Told in epistolary form, Future Home of the Living God is the story of one woman navigating the rapidly-devolving world as best she can while maintaining the safety of her unborn child. No one knows the reasons for the reverse evolution, how it originated, how far back in time organisms will go, or how to combat it. Thus, as the number of homo sapiens babies born to pregnant mothers dwindles, society begins to retract around those women who literally hold the future of the human species in their bodies. The problem is that this is done in true dystopian fashion – misinformation or a total lack of information, abuses of power, threats, incarceration, bribery, and more all done in the name of Christian values and the promise of a better life and protection for women of child-bearing age.
Cedar is writing all of this to her unborn child as a way to establish a record of the fall of civilization and a way to clarify her own thoughts during this tumultuous time. Because it is Cedar’s story, the focus is on those things that interest her. Since she expresses very little desire to understand what and why is happening, we don’t learn much about what is happening beyond her sphere of influence. Instead, we watch as she works out who her family is and what they mean to her. We see her meet her biological mother for the first time. We are alongside her as she sets about making a nest with her baby’s father. We are with her as she confronts hard truths about her adoptive parents. We are by her side as she waits in the hospital and wonders what is going to happen to her baby. This allows you to connect to Cedar on an intimate level as she comes to grips with what is happening to her, to her child, to her family, and to the world at large.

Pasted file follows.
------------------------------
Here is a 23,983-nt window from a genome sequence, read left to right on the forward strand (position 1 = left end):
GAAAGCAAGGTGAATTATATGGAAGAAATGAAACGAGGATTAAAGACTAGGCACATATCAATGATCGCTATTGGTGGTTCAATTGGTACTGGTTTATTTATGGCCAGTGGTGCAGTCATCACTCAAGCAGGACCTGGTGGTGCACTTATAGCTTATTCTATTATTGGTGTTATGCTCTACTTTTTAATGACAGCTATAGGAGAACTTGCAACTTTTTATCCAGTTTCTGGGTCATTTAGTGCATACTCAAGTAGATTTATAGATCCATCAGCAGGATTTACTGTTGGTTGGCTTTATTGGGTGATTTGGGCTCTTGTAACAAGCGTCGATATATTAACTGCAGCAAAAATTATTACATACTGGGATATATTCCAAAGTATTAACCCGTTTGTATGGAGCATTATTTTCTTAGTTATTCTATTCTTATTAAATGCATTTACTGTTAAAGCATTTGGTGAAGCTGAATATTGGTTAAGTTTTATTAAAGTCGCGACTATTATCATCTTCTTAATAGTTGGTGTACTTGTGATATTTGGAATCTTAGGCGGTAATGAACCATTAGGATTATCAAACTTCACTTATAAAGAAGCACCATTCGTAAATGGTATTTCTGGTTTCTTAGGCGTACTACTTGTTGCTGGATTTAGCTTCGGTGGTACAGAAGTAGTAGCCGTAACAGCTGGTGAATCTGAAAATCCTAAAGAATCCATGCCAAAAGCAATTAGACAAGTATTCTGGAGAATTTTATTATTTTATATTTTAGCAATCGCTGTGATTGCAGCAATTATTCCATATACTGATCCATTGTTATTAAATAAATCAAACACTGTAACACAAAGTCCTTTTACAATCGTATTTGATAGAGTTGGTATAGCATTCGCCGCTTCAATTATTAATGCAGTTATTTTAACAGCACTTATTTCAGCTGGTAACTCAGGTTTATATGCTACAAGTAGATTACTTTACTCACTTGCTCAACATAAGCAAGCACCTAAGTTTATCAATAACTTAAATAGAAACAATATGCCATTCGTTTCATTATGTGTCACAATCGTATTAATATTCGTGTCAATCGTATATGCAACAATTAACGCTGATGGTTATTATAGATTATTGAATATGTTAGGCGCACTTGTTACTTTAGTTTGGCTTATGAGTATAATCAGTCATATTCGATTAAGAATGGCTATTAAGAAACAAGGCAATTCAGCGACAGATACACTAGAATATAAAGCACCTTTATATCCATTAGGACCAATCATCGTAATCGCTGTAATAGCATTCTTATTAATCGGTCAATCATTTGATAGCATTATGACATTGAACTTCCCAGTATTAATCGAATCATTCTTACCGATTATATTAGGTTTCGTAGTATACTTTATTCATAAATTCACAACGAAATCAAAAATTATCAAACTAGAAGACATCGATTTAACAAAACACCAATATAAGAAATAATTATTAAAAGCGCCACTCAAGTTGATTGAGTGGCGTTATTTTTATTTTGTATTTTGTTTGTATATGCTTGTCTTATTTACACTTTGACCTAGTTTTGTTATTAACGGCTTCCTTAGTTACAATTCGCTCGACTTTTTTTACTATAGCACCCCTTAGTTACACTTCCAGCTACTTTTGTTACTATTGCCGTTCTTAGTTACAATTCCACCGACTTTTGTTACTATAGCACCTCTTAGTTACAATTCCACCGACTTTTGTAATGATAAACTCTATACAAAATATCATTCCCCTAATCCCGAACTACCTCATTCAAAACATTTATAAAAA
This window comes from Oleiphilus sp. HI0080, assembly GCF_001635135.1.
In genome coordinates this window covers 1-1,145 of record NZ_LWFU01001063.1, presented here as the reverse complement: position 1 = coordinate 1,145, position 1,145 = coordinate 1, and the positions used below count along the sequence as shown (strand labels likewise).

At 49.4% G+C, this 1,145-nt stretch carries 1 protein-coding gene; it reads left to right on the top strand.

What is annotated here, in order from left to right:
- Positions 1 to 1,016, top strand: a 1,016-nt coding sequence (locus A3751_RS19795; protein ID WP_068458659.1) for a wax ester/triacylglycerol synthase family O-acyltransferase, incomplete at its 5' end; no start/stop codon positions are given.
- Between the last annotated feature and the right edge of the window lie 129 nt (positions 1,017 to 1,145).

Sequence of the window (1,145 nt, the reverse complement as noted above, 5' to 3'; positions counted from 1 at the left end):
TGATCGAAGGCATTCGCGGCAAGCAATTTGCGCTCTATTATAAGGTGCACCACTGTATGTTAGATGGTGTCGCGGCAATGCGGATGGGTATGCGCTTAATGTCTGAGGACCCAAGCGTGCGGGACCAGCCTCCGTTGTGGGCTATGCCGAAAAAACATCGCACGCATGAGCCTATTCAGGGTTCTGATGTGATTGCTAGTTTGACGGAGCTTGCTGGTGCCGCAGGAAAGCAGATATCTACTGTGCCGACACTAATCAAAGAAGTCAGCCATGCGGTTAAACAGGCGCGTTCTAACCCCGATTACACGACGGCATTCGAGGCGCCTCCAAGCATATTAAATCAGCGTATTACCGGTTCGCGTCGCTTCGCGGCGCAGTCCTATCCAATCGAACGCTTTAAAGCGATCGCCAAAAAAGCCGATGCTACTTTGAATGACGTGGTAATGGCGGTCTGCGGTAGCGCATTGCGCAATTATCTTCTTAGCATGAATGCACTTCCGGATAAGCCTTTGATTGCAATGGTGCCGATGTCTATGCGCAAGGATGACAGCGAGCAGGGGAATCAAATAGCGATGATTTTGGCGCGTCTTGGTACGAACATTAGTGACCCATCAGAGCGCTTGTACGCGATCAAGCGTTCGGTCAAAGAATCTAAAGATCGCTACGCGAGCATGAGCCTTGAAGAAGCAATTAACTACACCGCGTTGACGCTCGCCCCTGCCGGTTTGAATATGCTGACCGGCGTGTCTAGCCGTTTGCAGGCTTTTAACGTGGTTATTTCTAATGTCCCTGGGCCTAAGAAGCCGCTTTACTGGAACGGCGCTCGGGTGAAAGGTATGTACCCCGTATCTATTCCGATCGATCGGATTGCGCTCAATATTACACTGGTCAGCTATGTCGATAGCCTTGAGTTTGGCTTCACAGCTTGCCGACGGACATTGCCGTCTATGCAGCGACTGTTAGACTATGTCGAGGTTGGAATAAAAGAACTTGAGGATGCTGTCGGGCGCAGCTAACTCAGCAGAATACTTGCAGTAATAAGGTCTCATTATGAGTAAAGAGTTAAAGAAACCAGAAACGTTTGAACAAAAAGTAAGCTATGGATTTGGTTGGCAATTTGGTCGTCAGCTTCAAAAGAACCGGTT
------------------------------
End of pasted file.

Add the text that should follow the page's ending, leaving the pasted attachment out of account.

What follows is a somewhat spooky, definitely surreal, and surprisingly suspenseful story as Cedar races against the clock to keep her unborn child from the government’s clutches. As with any good dystopian novel, she makes new friends, finds surprising allies, and discovers who is willing to ignore their values when times get tough. We also discover what it means to be a family as Cedar’s predicament brings together biological and adoptive parents.